Junior Ministers

– in the Scottish Parliament at 2:13 pm on 29 June 2005.

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Photo of George Reid George Reid None 2:13, 29 June 2005

The next item of business is a debate on motion S2M-3042, in the name of Jack McConnell, on the appointment of junior Scottish ministers, and one amendment to the motion. I ask those who wish to contribute to press their request-to-speak buttons, but we must be done by 2.35 pm.

Photo of Rt Hon Jack McConnell Rt Hon Jack McConnell Labour 2:19, 29 June 2005

I put on record my thanks to Euan Robson for his contribution to the ministerial team both as Deputy Minister for Parliament and, recently, as Deputy Minister for Education and Young People. [ Applause. ] He has been a pleasure to work with. He admirably represents his area as well as having an interest in areas throughout Scotland. In the past two years in particular, he has driven forward changes in social work, child protection and other areas that I am sure will save lives in years to come, which is no mean feat to achieve in a short time in a ministerial portfolio. I wish him all the best.

I know that one of the achievements of which Euan Robson is most proud is the Marriage (Scotland) Act 2002, work on which he was involved with as a back bencher and completed when he was a minister. The act gave people in Scotland more choice about their marriage plans, which means that Euan Robson has probably caused a lot of arguments among couples. I hope that he will effectively take part in the arguments that we will have in the Parliament in the years to come.

Today, I nominate George Lyon and Robert Brown to join the ministerial team as junior ministers. They are two of the most formidable and effective back benchers that the Parliament has seen in the past six years. Robert Brown has brought a passion and an intellect to the debates in the chamber in a way that I think is extremely creditable. I am certain that his interest in education and young people, which we have seen in his work as the convener of the Parliament's Education Committee, will be shown in his ministerial work as he supports Peter Peacock in bringing about the changes that will deliver real opportunities for young people across Scotland.

One of my relatives once said of George Lyon that he was more of a politician than a farmer. He is, of course, both things and I know that he will take particular pleasure in achieving ministerial office, having spent so many years in the farming country of Buteshire. On the back benches, George Lyon has been a fiery representative of his constituency and his party. On many occasions, he has successfully exposed the absolutely paltry positions of the Opposition parties and he has been a passionate advocate of real change for Scotland. He recognises the need to celebrate the successes of this country and to ensure that, across Scotland, our young people become more and more confident as a result. I know that he will bring to the finance and public service reform portfolio the same commitment that he has given to his work on the Audit Committee and as the Liberal Democrats' chief whip. I am sure that he will be an excellent minister. With the Parliament's support, I look forward to welcoming George Lyon and Robert Brown to the team.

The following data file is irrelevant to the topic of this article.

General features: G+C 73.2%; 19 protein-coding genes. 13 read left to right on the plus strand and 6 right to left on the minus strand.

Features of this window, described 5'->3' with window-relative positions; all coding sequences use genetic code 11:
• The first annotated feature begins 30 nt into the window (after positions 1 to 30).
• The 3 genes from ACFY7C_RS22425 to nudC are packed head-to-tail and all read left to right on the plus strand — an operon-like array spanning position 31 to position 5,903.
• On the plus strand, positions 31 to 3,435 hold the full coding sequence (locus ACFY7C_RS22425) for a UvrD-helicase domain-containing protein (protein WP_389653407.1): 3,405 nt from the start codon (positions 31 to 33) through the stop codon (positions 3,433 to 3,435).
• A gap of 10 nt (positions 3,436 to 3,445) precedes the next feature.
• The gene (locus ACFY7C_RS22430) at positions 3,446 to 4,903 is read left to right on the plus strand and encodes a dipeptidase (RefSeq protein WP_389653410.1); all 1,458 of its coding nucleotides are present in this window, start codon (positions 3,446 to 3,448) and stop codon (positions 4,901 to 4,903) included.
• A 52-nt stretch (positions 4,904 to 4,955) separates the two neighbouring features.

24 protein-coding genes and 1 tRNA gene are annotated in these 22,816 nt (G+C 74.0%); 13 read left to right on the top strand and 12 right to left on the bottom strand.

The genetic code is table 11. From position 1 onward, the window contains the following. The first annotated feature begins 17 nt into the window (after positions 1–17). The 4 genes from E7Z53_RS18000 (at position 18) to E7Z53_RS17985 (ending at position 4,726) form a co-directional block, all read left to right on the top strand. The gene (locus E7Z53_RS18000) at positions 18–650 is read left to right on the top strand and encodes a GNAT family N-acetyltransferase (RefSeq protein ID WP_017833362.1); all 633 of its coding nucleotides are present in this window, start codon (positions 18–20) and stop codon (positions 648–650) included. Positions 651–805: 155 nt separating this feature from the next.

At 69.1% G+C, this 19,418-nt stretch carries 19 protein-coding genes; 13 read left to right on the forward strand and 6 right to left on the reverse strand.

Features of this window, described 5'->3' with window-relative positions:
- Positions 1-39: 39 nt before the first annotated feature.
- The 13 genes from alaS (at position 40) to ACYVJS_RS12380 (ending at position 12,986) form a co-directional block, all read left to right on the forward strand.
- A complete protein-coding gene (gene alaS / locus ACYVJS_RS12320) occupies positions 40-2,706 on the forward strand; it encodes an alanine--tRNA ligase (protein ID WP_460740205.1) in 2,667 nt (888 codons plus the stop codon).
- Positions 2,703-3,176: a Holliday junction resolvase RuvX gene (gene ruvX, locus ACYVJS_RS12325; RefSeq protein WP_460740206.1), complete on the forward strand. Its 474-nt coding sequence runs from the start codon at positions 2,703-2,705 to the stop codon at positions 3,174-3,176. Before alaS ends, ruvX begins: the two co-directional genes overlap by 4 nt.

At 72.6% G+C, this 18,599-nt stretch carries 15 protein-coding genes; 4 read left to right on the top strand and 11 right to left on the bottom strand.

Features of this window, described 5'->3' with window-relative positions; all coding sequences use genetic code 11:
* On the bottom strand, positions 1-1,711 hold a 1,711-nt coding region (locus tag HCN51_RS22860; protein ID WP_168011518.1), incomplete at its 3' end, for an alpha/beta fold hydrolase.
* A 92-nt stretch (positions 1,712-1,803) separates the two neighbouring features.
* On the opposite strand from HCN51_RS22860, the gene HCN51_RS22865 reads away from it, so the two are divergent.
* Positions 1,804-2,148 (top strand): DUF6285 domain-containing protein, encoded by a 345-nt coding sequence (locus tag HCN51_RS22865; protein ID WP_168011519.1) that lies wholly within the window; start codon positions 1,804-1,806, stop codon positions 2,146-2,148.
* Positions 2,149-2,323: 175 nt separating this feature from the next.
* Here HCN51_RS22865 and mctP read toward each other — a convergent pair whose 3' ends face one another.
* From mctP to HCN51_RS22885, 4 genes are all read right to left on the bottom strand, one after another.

Although it will be noted elsewhere, I should say for the record that Rhona Brankin is now the Deputy Minister for Environment and Rural Development. She has a long track record of hard work, both as an MSP and before joining the Parliament. I think that she will bring renewed vigour to our policies in an area that is about to become a real priority following the G8 summit next week, which will address climate change.

I also note that Lewis Macdonald will join Andy Kerr in working on the health and community care portfolio to ensure that we improve not only dentistry and the health services of Scotland, but public health, ensuring that more Scots live longer and have happier and more successful lives.

I move,

That the Parliament agrees that George Lyon and Robert Brown be appointed as junior Scottish Ministers.

Photo of Fiona Hyslop Fiona Hyslop Scottish National Party 2:23, 29 June 2005

I am opposing Robert Brown's appointment not on personal grounds—having served on the Education Committee under his stewardship, I can testify to his hard work and dedication to the subject—but because I want to protect him from the possibility that he will be held responsible for Government education policies that are failing to make the grade.